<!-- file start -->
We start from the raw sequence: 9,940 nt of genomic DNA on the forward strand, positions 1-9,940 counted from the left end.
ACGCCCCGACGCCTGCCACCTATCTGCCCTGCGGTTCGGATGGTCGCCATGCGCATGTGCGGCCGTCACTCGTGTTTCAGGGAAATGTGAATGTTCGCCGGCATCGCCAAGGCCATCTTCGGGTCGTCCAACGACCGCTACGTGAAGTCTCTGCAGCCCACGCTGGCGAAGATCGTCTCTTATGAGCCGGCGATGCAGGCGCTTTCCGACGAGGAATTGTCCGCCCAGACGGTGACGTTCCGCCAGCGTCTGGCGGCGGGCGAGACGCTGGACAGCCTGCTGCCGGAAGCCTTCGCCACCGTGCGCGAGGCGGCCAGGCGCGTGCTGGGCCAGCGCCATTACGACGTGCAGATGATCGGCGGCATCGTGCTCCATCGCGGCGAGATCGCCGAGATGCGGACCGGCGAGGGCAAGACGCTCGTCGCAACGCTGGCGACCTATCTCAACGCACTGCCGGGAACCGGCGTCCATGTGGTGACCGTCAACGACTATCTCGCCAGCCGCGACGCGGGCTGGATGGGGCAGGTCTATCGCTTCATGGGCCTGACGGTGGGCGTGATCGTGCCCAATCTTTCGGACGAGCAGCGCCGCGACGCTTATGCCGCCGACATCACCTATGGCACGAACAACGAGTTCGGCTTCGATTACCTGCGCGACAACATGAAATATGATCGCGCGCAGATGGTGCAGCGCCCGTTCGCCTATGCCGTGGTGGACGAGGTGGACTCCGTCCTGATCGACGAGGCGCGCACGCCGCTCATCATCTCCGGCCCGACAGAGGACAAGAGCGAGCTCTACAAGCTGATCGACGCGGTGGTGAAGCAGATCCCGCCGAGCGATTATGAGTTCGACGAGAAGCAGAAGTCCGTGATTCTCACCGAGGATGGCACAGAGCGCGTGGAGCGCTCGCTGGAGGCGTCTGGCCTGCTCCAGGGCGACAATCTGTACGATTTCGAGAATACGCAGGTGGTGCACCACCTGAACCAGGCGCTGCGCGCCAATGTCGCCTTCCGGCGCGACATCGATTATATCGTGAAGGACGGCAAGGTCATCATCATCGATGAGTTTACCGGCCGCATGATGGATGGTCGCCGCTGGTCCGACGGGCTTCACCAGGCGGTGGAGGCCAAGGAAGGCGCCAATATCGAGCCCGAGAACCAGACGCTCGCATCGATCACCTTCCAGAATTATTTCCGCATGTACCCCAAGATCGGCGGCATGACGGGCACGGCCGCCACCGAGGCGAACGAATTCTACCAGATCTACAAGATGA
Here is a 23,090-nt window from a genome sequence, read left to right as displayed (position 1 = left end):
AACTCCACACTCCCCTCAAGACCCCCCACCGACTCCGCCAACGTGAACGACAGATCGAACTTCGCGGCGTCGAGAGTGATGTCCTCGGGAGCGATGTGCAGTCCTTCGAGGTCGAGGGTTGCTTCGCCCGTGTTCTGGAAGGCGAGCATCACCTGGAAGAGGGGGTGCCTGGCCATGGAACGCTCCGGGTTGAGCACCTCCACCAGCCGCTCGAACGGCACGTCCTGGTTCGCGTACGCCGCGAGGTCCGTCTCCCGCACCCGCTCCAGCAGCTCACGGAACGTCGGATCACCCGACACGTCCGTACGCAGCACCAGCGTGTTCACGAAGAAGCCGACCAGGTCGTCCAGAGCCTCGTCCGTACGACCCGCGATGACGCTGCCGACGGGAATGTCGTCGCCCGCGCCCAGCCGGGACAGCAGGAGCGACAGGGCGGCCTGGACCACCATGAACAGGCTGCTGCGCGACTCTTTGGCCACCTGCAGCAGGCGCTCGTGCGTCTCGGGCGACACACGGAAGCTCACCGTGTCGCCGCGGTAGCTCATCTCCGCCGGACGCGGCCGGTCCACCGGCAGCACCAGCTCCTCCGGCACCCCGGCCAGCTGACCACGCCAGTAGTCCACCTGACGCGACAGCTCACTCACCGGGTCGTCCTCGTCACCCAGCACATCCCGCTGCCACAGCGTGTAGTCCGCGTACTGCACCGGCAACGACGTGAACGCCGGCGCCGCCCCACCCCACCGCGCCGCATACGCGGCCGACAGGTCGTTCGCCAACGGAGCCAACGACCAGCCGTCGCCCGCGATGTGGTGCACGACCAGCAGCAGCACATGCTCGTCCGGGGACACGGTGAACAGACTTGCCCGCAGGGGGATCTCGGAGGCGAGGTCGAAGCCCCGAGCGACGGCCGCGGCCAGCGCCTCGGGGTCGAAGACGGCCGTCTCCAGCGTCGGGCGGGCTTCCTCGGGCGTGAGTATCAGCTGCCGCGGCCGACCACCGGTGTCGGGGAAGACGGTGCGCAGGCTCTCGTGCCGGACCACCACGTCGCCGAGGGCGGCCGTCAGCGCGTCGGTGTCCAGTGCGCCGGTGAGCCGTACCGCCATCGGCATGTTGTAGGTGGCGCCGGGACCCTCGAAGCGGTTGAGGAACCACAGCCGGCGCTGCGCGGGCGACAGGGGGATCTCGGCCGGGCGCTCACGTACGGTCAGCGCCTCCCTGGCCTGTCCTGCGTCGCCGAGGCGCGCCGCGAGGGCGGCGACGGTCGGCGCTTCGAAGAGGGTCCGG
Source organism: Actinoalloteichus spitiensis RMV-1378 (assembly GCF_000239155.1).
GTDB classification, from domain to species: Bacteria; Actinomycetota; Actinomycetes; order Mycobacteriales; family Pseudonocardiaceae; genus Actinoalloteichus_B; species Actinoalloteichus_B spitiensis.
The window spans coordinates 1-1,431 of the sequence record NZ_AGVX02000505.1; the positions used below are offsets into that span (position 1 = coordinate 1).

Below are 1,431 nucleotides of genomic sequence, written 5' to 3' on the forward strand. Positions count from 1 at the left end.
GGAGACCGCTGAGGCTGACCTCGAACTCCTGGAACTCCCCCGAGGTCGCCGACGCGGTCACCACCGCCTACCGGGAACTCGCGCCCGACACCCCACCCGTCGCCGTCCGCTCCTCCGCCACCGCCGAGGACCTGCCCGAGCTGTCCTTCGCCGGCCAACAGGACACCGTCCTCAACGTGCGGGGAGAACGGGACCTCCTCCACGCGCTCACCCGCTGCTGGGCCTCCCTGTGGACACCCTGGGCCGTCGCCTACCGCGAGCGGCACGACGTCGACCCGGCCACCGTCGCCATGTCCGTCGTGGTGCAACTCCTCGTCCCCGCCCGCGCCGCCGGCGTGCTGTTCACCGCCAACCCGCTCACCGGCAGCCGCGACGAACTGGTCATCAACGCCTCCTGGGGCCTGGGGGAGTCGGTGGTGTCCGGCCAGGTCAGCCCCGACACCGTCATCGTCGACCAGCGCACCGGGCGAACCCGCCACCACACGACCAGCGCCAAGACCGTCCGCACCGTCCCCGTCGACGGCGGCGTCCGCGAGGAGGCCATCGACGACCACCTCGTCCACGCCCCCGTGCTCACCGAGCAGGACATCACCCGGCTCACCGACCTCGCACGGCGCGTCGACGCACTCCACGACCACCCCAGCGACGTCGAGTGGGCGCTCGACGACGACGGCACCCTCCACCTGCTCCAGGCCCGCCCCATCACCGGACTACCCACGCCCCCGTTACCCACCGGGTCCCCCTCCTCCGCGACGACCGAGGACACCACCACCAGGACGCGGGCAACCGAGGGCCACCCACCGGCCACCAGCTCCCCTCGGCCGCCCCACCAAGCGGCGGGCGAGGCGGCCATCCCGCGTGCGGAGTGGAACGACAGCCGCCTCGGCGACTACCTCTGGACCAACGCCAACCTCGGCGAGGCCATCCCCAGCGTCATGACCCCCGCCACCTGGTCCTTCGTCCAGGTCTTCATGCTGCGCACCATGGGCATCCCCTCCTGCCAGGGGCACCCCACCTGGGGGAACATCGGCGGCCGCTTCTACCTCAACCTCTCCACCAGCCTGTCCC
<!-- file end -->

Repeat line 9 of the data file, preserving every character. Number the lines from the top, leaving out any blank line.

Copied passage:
GGAGACCGCTGAGGCTGACCTCGAACTCCTGGAACTCCCCCGAGGTCGCCGACGCGGTCACCACCGCCTACCGGGAACTCGCGCCCGACACCCCACCCGTCGCCGTCCGCTCCTCCGCCACCGCCGAGGACCTGCCCGAGCTGTCCTTCGCCGGCCAACAGGACACCGTCCTCAACGTGCGGGGAGAACGGGACCTCCTCCACGCGCTCACCCGCTGCTGGGCCTCCCTGTGGACACCCTGGGCCGTCGCCTACCGCGAGCGGCACGACGTCGACCCGGCCACCGTCGCCATGTCCGTCGTGGTGCAACTCCTCGTCCCCGCCCGCGCCGCCGGCGTGCTGTTCACCGCCAACCCGCTCACCGGCAGCCGCGACGAACTGGTCATCAACGCCTCCTGGGGCCTGGGGGAGTCGGTGGTGTCCGGCCAGGTCAGCCCCGACACCGTCATCGTCGACCAGCGCACCGGGCGAACCCGCCACCACACGACCAGCGCCAAGACCGTCCGCACCGTCCCCGTCGACGGCGGCGTCCGCGAGGAGGCCATCGACGACCACCTCGTCCACGCCCCCGTGCTCACCGAGCAGGACATCACCCGGCTCACCGACCTCGCACGGCGCGTCGACGCACTCCACGACCACCCCAGCGACGTCGAGTGGGCGCTCGACGACGACGGCACCCTCCACCTGCTCCAGGCCCGCCCCATCACCGGACTACCCACGCCCCCGTTACCCACCGGGTCCCCCTCCTCCGCGACGACCGAGGACACCACCACCAGGACGCGGGCAACCGAGGGCCACCCACCGGCCACCAGCTCCCCTCGGCCGCCCCACCAAGCGGCGGGCGAGGCGGCCATCCCGCGTGCGGAGTGGAACGACAGCCGCCTCGGCGACTACCTCTGGACCAACGCCAACCTCGGCGAGGCCATCCCCAGCGTCATGACCCCCGCCACCTGGTCCTTCGTCCAGGTCTTCATGCTGCGCACCATGGGCATCCCCTCCTGCCAGGGGCACCCCACCTGGGGGAACATCGGCGGCCGCTTCTACCTCAACCTCTCCACCAGCCTGTCCC